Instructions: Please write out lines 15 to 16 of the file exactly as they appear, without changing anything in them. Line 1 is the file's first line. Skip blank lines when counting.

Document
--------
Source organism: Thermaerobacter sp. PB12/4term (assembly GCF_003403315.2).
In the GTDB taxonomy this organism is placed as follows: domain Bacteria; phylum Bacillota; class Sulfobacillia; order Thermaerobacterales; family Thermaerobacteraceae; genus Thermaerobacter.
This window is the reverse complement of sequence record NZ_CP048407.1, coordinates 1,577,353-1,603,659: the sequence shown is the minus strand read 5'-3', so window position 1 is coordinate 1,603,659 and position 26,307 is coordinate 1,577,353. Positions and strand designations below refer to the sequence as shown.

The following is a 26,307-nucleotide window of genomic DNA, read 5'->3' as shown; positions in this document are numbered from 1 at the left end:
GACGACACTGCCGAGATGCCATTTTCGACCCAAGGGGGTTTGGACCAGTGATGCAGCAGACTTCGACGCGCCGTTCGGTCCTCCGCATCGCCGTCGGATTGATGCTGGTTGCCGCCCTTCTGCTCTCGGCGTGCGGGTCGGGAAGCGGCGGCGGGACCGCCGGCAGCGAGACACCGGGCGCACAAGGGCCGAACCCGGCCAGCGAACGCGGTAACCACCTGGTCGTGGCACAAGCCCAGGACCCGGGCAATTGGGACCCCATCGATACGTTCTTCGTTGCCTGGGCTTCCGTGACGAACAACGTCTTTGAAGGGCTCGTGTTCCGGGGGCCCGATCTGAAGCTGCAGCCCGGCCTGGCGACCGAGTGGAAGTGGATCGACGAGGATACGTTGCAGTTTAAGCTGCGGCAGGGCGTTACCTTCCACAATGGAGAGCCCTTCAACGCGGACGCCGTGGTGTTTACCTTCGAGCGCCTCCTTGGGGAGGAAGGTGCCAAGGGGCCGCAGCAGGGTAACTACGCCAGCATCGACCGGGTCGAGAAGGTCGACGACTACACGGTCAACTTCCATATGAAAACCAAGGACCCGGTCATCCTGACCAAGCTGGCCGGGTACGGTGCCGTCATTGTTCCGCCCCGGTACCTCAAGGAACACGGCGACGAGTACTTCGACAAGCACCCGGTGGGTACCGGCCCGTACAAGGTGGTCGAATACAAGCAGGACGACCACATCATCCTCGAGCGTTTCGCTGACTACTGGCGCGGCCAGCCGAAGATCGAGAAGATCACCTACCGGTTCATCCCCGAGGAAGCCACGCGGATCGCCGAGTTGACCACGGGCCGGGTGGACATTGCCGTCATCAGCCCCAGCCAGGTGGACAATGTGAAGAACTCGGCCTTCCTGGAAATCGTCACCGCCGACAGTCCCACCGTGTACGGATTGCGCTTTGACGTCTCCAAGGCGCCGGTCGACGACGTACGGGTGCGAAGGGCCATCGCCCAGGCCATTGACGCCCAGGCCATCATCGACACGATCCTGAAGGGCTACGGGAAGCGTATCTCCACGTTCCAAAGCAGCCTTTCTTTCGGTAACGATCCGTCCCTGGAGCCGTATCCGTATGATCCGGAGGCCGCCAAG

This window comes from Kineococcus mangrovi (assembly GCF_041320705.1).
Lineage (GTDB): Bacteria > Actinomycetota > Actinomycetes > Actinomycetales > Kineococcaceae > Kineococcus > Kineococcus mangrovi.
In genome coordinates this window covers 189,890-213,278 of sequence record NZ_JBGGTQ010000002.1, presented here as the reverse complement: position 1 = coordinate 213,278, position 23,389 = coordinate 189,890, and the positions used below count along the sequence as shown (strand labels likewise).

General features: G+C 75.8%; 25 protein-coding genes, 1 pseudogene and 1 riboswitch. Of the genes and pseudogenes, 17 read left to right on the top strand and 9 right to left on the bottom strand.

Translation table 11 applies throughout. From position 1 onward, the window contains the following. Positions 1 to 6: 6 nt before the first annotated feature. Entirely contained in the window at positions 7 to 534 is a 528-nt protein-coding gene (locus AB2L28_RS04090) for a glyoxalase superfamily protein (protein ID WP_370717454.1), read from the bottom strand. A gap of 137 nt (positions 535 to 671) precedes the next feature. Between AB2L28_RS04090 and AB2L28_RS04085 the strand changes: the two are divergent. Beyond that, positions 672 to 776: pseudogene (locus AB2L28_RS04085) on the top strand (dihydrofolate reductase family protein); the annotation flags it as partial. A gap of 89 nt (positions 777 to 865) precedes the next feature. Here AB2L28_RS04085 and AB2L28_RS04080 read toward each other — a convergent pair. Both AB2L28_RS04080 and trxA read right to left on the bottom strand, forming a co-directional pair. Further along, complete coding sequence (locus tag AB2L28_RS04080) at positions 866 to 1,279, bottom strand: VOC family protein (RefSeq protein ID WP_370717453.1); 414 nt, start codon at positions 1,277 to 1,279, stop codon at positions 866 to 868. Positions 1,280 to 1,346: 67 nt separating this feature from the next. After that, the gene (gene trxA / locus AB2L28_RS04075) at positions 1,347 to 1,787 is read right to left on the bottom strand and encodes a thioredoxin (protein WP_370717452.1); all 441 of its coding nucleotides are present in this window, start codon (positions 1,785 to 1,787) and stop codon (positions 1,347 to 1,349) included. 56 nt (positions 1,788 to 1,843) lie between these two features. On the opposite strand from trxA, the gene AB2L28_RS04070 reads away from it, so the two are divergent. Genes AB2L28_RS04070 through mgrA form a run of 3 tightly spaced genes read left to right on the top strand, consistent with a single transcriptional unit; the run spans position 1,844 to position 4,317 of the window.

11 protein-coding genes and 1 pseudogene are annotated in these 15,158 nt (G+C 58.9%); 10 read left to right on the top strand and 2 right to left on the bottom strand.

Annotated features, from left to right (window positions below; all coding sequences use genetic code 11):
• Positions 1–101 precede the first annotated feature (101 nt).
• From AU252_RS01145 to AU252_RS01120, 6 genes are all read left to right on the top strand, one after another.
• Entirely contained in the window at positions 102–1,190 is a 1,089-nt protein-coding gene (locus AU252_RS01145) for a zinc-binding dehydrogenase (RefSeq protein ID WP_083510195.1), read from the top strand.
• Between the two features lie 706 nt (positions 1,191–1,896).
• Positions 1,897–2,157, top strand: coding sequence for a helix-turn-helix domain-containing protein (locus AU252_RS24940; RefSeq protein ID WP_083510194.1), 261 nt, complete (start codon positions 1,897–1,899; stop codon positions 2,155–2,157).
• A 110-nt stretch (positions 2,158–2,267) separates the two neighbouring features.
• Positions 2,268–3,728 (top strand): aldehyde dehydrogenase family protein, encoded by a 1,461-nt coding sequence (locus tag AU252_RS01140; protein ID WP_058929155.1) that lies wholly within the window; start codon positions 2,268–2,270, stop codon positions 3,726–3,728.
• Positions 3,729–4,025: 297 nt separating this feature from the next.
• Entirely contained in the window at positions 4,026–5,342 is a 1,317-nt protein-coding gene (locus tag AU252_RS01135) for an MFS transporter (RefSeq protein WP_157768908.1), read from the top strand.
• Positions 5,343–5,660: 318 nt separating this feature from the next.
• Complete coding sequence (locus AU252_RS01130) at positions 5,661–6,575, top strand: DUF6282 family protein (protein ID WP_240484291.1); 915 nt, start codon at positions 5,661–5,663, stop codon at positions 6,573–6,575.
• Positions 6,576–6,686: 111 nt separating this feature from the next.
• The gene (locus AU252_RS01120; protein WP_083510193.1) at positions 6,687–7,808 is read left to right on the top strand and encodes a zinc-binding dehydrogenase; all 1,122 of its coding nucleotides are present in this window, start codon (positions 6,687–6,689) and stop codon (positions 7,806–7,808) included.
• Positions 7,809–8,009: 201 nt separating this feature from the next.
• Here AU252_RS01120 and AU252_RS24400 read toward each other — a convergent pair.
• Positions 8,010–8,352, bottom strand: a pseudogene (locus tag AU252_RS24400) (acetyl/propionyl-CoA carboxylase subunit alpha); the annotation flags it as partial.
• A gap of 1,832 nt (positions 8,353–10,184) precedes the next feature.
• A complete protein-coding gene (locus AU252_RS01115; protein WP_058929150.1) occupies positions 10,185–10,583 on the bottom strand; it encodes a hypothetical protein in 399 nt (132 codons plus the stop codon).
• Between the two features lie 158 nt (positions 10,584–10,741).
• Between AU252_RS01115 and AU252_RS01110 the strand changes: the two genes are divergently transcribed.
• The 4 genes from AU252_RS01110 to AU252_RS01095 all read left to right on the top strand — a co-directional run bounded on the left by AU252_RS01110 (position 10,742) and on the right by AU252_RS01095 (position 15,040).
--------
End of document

• Entirely contained in the window at positions 102–1,190 is a 1,089-nt protein-coding gene (locus AU252_RS01145) for a zinc-binding dehydrogenase (RefSeq protein ID WP_083510195.1), read from the top strand.
• Between the two features lie 706 nt (positions 1,191–1,896).